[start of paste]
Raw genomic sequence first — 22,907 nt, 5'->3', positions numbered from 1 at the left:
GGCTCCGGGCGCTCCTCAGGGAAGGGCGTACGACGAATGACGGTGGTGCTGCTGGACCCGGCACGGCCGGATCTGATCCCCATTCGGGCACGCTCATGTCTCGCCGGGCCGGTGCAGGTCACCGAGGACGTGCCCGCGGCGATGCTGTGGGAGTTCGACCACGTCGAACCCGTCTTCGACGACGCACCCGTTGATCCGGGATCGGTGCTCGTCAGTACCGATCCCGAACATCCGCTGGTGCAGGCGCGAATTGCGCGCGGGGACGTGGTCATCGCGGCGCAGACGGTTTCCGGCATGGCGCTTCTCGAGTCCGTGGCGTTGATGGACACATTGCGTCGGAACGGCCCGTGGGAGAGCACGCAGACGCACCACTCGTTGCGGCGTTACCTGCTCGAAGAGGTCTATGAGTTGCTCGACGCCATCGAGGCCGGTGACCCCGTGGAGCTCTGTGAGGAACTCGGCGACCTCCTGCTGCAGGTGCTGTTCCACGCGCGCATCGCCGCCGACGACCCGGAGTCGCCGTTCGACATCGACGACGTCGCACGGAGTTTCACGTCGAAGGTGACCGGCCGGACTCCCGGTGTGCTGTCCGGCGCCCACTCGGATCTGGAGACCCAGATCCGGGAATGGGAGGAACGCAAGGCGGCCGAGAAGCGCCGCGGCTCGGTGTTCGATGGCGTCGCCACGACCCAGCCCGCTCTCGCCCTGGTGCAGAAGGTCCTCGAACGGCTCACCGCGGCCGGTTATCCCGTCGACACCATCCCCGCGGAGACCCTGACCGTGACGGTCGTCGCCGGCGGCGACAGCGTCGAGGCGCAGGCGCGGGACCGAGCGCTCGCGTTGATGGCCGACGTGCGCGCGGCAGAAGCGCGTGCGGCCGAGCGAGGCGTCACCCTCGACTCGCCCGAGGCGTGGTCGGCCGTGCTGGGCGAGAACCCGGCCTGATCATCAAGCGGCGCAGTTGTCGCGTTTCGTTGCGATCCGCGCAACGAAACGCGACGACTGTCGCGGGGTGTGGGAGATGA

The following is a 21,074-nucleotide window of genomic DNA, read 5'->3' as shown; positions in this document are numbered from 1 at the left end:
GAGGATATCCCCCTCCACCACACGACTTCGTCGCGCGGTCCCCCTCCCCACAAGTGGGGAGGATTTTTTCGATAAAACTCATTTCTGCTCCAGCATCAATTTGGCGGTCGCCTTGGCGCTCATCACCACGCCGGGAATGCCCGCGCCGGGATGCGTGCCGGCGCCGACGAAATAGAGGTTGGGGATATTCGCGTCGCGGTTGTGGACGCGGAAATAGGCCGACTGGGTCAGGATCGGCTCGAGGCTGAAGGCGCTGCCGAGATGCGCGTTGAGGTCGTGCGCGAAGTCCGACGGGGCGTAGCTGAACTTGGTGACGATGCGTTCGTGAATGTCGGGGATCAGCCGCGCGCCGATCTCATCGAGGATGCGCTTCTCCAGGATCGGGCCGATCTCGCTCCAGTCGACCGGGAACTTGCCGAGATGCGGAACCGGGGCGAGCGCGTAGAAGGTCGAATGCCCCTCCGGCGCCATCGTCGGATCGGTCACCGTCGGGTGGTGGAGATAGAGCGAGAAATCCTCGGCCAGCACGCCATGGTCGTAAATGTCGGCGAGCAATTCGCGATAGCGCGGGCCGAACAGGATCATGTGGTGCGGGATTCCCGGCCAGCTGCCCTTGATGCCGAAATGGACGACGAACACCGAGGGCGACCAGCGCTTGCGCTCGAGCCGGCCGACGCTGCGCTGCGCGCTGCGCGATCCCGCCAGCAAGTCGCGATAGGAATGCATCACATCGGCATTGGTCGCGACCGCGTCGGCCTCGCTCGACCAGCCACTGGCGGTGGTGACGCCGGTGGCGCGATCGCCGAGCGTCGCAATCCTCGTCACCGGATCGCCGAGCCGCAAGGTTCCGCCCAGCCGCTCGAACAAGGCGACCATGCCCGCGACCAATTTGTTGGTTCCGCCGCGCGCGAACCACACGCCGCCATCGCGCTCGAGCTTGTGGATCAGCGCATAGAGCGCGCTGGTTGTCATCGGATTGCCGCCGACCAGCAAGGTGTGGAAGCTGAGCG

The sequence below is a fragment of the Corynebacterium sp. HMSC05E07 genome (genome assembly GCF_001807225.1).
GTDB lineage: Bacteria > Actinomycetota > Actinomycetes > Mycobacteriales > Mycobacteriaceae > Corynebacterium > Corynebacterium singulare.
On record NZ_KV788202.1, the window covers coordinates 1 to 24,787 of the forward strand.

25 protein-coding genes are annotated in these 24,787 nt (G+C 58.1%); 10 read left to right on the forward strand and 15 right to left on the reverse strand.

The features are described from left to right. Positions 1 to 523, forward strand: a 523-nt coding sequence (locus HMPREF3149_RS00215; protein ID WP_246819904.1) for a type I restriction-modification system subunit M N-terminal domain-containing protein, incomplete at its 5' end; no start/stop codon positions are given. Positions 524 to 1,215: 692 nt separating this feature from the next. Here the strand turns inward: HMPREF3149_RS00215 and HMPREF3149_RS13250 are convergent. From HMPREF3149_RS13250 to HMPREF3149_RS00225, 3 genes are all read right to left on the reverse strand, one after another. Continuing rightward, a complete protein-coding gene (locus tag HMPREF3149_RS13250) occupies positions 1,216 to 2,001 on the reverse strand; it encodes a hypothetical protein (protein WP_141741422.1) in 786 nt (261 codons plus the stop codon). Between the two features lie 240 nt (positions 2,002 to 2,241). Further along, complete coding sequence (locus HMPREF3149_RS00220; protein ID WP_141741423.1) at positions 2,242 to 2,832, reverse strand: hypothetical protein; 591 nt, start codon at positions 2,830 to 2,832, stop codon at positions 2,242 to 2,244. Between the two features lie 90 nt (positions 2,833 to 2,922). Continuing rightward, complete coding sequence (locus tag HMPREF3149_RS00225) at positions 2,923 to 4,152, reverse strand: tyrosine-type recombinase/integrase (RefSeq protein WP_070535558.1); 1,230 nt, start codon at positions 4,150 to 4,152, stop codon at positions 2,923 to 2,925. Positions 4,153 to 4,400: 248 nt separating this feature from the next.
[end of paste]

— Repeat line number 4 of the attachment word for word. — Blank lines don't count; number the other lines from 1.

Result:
GAGGATATCCCCCTCCACCACACGACTTCGTCGCGCGGTCCCCCTCCCCACAAGTGGGGAGGATTTTTTCGATAAAACTCATTTCTGCTCCAGCATCAATTTGGCGGTCGCCTTGGCGCTCATCACCACGCCGGGAATGCCCGCGCCGGGATGCGTGCCGGCGCCGACGAAATAGAGGTTGGGGATATTCGCGTCGCGGTTGTGGACGCGGAAATAGGCCGACTGGGTCAGGATCGGCTCGAGGCTGAAGGCGCTGCCGAGATGCGCGTTGAGGTCGTGCGCGAAGTCCGACGGGGCGTAGCTGAACTTGGTGACGATGCGTTCGTGAATGTCGGGGATCAGCCGCGCGCCGATCTCATCGAGGATGCGCTTCTCCAGGATCGGGCCGATCTCGCTCCAGTCGACCGGGAACTTGCCGAGATGCGGAACCGGGGCGAGCGCGTAGAAGGTCGAATGCCCCTCCGGCGCCATCGTCGGATCGGTCACCGTCGGGTGGTGGAGATAGAGCGAGAAATCCTCGGCCAGCACGCCATGGTCGTAAATGTCGGCGAGCAATTCGCGATAGCGCGGGCCGAACAGGATCATGTGGTGCGGGATTCCCGGCCAGCTGCCCTTGATGCCGAAATGGACGACGAACACCGAGGGCGACCAGCGCTTGCGCTCGAGCCGGCCGACGCTGCGCTGCGCGCTGCGCGATCCCGCCAGCAAGTCGCGATAGGAATGCATCACATCGGCATTGGTCGCGACCGCGTCGGCCTCGCTCGACCAGCCACTGGCGGTGGTGACGCCGGTGGCGCGATCGCCGAGCGTCGCAATCCTCGTCACCGGATCGCCGAGCCGCAAGGTTCCGCCCAGCCGCTCGAACAAGGCGACCATGCCCGCGACCAATTTGTTGGTTCCGCCGCGCGCGAACCACACGCCGCCATCGCGCTCGAGCTTGTGGATCAGCGCATAGAGCGCGCTGGTTGTCATCGGATTGCCGCCGACCAGCAAGGTGTGGAAGCTGAGCG